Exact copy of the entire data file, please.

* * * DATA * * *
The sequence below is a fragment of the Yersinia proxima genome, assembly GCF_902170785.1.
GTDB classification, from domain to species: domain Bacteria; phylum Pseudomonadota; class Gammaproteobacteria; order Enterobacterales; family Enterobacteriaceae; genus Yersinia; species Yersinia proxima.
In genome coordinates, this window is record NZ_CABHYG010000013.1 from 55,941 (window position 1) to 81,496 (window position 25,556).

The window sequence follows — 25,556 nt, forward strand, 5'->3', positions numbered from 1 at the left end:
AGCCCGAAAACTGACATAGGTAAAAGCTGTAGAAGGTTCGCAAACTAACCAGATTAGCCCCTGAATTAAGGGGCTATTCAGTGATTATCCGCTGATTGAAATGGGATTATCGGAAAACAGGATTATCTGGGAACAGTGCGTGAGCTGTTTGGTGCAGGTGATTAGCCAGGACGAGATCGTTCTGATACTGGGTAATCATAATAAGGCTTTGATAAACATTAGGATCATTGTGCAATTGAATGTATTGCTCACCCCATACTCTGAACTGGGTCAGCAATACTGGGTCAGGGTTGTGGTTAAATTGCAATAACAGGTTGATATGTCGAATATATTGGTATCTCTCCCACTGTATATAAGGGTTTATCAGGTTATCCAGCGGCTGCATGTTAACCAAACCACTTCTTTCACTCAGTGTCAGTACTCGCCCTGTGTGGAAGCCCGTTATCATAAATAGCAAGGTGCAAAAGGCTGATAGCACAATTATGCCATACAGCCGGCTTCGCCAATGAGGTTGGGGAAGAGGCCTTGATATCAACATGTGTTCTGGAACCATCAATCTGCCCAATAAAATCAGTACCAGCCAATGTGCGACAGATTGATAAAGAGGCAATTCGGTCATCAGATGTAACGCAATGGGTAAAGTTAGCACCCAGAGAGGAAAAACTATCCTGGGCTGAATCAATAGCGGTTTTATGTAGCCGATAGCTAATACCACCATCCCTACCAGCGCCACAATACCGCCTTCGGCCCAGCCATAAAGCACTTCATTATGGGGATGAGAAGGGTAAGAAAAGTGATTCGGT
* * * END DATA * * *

The sequence below is a fragment of the Yersinia proxima genome, assembly GCF_902170785.1.
GTDB classification, from domain to species: domain Bacteria; phylum Pseudomonadota; class Gammaproteobacteria; order Enterobacterales; family Enterobacteriaceae; genus Yersinia; species Yersinia proxima.
In genome coordinates, this window is record NZ_CABHYG010000013.1 from 55,941 (window position 1) to 81,496 (window position 25,556).

The window sequence follows — 25,556 nt, forward strand, 5'->3', positions numbered from 1 at the left end:
AGCCCGAAAACTGACATAGGTAAAAGCTGTAGAAGGTTCGCAAACTAACCAGATTAGCCCCTGAATTAAGGGGCTATTCAGTGATTATCCGCTGATTGAAATGGGATTATCGGAAAACAGGATTATCTGGGAACAGTGCGTGAGCTGTTTGGTGCAGGTGATTAGCCAGGACGAGATCGTTCTGATACTGGGTAATCATAATAAGGCTTTGATAAACATTAGGATCATTGTGCAATTGAATGTATTGCTCACCCCATACTCTGAACTGGGTCAGCAATACTGGGTCAGGGTTGTGGTTAAATTGCAATAACAGGTTGATATGTCGAATATATTGGTATCTCTCCCACTGTATATAAGGGTTTATCAGGTTATCCAGCGGCTGCATGTTAACCAAACCACTTCTTTCACTCAGTGTCAGTACTCGCCCTGTGTGGAAGCCCGTTATCATAAATAGCAAGGTGCAAAAGGCTGATAGCACAATTATGCCATACAGCCGGCTTCGCCAATGAGGTTGGGGAAGAGGCCTTGATATCAACATGTGTTCTGGAACCATCAATCTGCCCAATAAAATCAGTACCAGCCAATGTGCGACAGATTGATAAAGAGGCAATTCGGTCATCAGATGTAACGCAATGGGTAAAGTTAGCACCCAGAGAGGAAAAACTATCCTGGGCTGAATCAATAGCGGTTTTATGTAGCCGATAGCTAATACCACCATCCCTACCAGCGCCACAATACCGCCTTCGGCCCAGCCATAAAGCACTTCATTATGGGGATGAGAAGGGTAAGAAAAGTGATTCGGT